Sergeant Has No Constitutional Right To Be Given A Polygraph

George Emigh was employed as a sergeant by the Pennsylvania State Police. Emigh was the subject of a sexual misconduct complaint filed by a judge alleging that he engaged in inappropriate conduct towards her during a private party. The Department sustained some of the charges against him, and informed Emigh that he had the right to have his case heard by an arbitrator or by a court marshal. Emigh chose to have his case heard by an arbitrator, and requested the opportunity to submit to a polygraph examination. The Department denied the request for the polygraph.

Later, Emigh’s labor organization, the Pennsylvania State Troopers Association, agreed with the State Police to reduce Emigh’s suspension from 35 to 14 days. Emigh retired, and filed a lawsuit against the State Police.

One of Emigh’s claims was that he had a due process right to insist upon a polygraph examination. A federal court found otherwise, and rejected Emigh’s claim. The Court found that an employer’s obligation to accord discipline using procedural due process only required that an employee receive notice and an opportunity for a hearing. The Court found that “the Constitution provides no right to submit to a polygraph examination in the instance of an unfavorable employment action. Emigh is merely entitled to oral or written notice of the charges against him, an explanation of the employer’s evidence, and an opportunity to present his side of the story. The notice given to Emigh about the disciplinary action and the arbitration procedures available to him afforded him adequate due process of law.”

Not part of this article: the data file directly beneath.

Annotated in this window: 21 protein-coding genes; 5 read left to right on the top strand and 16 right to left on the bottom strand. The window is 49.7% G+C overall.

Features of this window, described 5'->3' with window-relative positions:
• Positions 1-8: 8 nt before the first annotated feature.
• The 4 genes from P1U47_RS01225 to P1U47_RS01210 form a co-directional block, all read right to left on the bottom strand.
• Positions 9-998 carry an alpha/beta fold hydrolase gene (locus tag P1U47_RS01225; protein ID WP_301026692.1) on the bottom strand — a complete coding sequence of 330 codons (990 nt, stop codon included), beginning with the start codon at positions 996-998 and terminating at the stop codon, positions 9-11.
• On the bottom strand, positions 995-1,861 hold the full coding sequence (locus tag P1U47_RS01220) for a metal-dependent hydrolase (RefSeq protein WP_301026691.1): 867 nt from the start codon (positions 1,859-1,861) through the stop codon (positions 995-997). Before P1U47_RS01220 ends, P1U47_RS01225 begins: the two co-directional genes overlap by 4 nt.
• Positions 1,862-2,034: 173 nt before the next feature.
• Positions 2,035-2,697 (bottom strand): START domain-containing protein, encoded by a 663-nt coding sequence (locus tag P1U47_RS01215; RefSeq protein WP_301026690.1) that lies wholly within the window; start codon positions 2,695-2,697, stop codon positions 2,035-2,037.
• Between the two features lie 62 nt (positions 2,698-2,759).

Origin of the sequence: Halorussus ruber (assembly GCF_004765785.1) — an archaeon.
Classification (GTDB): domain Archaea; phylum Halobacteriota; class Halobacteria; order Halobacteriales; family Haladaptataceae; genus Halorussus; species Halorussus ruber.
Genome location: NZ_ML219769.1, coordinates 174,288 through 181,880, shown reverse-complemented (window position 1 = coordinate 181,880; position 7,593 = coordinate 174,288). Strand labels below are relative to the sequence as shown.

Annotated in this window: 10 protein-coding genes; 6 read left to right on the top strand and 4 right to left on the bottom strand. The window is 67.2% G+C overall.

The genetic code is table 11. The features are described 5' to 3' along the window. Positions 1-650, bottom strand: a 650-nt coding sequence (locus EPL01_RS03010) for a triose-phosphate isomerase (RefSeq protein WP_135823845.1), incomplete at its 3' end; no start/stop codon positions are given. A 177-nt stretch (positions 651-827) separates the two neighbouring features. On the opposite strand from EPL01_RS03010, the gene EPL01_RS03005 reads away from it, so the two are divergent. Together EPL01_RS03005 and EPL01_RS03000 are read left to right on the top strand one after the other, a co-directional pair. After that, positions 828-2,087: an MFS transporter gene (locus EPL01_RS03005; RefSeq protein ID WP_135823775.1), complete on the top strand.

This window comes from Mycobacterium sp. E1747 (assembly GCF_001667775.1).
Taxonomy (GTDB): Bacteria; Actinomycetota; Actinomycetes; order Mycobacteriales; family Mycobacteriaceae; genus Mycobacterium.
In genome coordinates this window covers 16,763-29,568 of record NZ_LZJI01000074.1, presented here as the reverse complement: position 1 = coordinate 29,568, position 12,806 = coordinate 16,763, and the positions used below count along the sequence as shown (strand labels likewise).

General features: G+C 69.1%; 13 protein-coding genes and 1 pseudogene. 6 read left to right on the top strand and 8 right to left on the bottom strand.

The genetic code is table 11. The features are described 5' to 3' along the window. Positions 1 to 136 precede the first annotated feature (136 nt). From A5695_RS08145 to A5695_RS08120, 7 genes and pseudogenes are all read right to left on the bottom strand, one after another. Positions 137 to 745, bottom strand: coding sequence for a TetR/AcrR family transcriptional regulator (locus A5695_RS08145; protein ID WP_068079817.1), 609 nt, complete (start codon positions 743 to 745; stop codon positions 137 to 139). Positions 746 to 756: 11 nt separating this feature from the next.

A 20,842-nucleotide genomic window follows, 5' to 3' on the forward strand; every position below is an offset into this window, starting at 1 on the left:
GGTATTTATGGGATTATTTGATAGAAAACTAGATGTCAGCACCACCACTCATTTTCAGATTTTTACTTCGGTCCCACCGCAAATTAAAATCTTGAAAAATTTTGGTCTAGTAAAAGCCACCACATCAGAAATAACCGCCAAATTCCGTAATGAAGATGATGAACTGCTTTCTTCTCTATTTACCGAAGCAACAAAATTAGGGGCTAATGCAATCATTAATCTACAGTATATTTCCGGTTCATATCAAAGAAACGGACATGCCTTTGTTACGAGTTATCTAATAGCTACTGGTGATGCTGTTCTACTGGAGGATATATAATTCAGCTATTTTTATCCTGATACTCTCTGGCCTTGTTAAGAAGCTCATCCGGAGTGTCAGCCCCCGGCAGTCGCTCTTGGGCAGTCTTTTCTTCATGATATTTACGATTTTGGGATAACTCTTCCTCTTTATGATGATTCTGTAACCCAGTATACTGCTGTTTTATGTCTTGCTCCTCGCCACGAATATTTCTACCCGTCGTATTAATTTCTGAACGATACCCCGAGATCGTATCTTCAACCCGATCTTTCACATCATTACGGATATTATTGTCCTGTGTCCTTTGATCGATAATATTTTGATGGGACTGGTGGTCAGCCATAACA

Emigh v. Steffee, 2009 WL 1472916 (W.D. Pa. 2009).

This article appears in the August 2009 issue